Page: International Criminal Law


Under Article 13 of the Rome Statute, the ICC has jurisdiction if:

(a) A situation in which one or more of such crimes appears to have been committed is referred to the Prosecutor by a State Party in accordance with article 14;

(b) A situation in which one or more of such crimes appears to have been committed is referred to the Prosecutor by the Security Council acting under Chapter VII of the Charter of the United Nations; or

(c) The Prosecutor has initiated an investigation in respect of such a crime in accordance with article 15. 23

Certain Member States of the African Union have been vocal about how, when and why ICC has jurisdiction. This is reflected partly in the January 30, 2017 resolution adopted by the AU, calling for mass withdrawal from the ICC by its African Members, and the individual threats to withdraw from the ICC by such States as Uganda and Kenya as well as submission of actual notices of withdrawal from the Court by Burundi, South Africa and Gambia.24 Though actual withdrawal is not universally subscribed to by all African ICC member States or civil so- ciety, 14the chorus of discontent is widely expressed in Africa as a protest against what, on the face of it, appears to be ICC’s predilection for only investigating cases in the African continent. At the same time, some members of African civil society, including NGOs in South Africa and Kenya have spoken in support of the ICC. They have urged their countries to cooperate with the ICC and reaffirmed the need for the Court in Africa. However, as has been raised by others, including Obiora Chinedu Okafor and Uchechukwu Ngwaba “one can support the ICC and still argue that it should not be in a kind of geo-stationary orbit above only Africa.” Although the tensions between the Court and the African Union are complex, one reason that is often cited as a cause for the discord is whether Heads of State enjoy immunity from arrest on an ICC warrant. South Africa’s Executive branch decided to withdraw from the ICC mainly due to the conflicting interpretations of Article 98 of the ICC Statute, and the controversy that arose when it failed to arrest President Al-Bashir while he was in South Africa to attend an AU meeting in 2015. See: Engendered Discontent: The International Criminal Court in Africa. By Francis M. Ssekandi and Netsanet Tesfay (Article under “E”)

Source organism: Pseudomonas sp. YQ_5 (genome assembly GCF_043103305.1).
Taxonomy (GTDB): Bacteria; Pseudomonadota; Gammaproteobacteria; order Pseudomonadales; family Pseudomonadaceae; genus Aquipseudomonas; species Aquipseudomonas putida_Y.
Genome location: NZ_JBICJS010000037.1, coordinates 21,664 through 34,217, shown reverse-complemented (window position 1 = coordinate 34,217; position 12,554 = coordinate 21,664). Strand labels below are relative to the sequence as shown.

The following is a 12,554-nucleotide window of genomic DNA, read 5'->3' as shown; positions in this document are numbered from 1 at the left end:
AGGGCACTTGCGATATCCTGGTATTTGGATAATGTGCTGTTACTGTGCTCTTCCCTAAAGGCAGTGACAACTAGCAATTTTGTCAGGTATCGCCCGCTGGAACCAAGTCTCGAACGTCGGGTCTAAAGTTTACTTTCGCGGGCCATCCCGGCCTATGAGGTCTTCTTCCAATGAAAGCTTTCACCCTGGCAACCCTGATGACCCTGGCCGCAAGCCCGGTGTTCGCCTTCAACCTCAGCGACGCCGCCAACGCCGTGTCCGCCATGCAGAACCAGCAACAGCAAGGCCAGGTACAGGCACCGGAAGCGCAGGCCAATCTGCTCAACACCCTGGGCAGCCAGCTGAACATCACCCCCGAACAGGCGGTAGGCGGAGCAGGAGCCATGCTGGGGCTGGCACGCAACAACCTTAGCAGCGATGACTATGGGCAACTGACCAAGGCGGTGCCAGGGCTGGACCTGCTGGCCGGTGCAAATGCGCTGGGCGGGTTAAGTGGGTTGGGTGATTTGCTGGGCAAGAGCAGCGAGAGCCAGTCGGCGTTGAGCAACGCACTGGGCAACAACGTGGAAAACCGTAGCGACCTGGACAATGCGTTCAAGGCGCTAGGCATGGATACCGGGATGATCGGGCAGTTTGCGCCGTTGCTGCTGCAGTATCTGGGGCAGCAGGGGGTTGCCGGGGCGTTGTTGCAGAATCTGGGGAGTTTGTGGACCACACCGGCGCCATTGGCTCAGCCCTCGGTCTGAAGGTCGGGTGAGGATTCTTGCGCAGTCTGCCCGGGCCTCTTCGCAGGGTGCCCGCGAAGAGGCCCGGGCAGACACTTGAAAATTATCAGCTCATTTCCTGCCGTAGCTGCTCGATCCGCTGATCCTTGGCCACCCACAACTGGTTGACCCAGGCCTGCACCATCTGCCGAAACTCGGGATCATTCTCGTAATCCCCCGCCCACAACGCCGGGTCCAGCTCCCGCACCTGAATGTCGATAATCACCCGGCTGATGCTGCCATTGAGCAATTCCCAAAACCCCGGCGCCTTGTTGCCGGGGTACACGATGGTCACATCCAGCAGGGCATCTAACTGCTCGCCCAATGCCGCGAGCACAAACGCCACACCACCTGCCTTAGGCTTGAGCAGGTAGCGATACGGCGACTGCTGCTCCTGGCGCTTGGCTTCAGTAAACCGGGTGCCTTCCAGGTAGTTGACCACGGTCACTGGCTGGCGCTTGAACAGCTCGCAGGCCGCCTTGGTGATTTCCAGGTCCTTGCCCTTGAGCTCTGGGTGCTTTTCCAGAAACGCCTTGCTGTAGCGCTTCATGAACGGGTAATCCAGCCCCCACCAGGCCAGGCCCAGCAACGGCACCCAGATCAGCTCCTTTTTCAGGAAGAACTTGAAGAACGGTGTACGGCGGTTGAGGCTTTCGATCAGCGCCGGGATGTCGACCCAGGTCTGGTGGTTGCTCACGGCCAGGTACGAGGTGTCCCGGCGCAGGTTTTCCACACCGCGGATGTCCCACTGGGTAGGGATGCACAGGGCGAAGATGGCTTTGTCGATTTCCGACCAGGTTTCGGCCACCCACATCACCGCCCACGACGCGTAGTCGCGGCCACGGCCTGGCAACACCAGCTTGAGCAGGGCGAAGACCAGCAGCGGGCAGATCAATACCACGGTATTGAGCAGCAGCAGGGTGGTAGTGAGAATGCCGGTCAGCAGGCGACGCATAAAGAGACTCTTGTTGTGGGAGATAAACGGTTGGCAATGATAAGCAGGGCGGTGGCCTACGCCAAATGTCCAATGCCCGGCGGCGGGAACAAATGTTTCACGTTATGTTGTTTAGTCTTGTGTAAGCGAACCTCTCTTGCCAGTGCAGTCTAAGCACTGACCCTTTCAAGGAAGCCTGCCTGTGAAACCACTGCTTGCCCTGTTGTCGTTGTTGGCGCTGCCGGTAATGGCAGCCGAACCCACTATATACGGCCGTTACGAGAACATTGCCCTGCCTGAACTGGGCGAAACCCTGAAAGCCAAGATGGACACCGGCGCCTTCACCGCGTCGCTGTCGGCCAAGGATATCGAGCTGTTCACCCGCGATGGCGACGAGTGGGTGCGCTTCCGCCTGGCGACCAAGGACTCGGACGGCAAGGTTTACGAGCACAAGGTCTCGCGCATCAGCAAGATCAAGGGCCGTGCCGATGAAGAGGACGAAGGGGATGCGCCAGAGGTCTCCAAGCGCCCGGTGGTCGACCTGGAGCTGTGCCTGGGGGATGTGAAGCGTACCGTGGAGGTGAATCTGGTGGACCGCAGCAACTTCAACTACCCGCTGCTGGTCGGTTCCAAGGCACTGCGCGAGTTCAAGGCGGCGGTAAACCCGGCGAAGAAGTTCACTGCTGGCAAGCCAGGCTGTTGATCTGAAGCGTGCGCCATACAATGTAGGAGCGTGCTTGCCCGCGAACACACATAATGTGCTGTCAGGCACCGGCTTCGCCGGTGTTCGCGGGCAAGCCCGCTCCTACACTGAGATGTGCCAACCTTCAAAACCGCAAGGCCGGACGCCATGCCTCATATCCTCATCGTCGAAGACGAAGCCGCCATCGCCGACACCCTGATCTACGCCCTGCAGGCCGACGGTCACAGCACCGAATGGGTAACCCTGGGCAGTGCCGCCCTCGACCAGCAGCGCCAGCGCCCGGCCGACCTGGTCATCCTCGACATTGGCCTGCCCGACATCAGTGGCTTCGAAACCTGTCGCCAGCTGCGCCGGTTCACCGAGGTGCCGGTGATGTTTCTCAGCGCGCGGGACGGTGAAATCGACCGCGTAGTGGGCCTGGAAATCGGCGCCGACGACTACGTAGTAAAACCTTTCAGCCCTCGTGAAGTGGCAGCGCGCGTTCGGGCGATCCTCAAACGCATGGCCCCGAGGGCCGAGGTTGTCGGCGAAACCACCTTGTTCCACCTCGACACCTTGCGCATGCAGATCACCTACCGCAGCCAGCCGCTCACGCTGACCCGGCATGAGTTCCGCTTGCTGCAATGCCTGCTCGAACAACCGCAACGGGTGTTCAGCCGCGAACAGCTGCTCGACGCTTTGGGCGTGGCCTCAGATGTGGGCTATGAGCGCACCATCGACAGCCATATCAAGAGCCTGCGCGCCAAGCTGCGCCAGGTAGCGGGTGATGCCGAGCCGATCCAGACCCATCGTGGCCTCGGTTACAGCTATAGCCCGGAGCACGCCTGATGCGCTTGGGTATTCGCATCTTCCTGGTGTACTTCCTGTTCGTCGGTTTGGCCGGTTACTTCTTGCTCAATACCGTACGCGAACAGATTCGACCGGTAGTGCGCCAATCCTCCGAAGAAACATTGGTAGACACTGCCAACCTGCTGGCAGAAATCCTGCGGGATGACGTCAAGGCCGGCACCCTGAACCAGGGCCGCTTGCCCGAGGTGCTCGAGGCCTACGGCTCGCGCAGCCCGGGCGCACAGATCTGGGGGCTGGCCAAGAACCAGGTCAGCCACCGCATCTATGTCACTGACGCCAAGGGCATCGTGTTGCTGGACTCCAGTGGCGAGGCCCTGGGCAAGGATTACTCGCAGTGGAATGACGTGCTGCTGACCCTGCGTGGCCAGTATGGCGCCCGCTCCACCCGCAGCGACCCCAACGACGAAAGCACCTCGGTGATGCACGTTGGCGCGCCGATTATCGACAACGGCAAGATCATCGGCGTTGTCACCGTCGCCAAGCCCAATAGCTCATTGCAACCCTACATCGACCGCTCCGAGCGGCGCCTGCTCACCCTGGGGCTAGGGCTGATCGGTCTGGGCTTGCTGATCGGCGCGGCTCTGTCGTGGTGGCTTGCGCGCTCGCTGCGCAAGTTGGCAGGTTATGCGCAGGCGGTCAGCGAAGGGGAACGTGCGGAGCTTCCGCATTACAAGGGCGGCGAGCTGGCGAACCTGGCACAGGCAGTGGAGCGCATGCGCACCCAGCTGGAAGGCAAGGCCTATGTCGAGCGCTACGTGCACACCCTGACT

ICC Judgment in the trial of the Uganda Child Soldier Dominic Ongwen. Dominic Ongwen was captured by the LRA, insurgent military organization that terrorized Norther Uganda since 1987 and still remains at large elsewhere in Africa. Ongwen was 9 years old when he was captured and remained under the control of the LRA until he escaped. He was arrested and put on trial by the ICC. Summarizing the case agains Ongwen the court stated “This case concerns crimes against humanity and war crimes which took place in

northern Uganda between 1 July 2002 and 31 December 2005. During the course of this trial, the Chamber has heard, from a large number of witnesses, terrible accounts of these events and the extreme suffering that the civilian population of northern Uganda experienced during this time. However, the Lord’s Resistance Army, the. LRA, has been active since the 1980s and the conflict in northern Uganda has spanned four decades. This case has therefore also shed light on the history of northern Uganda in the past decades and on the suffering of its people during the conflict. The LRA pursued an armed rebellion against the government of Uganda. The leader of the LRA, Joseph Kony and his key  commanders remain at large. The key issue not adequately  addressed at the trial is the extent to which Ongwen as a Ugandan could benefit to defenses available to him under the Uganda Criminal Law, such as Diminished Responsibility under Section 194 of the Uganda Penal Code Act. Diminished Responsibility is distinguishable from the defense of Insanity. Section 188A (1) of the PCA provides: “

“188A (1) where a person is found guilty of the murder or of being a party to the murder of another and the court is satisfied that he was suffering from such abnormality of mind (Whether arising from a condition of arrested or retarded development of mind, or any inherent causes or induced by disease or injury) as substantially impaired his mental responsibility for his acts and omissions in doing or being a party to the murder, the court shall make a special finding to the effect that the accused was guilty of murder but with diminished responsibility.” Captured at age 9 and brought up under the cruel and murderous regime of Joseph Kony, Ongwen was as much a victim than a perpetrator which brings into question whether in those circumstances he had the capacity to form the requisite mens rea to commit the crimes brought against him. This matter may be critical on forthcoming appeal.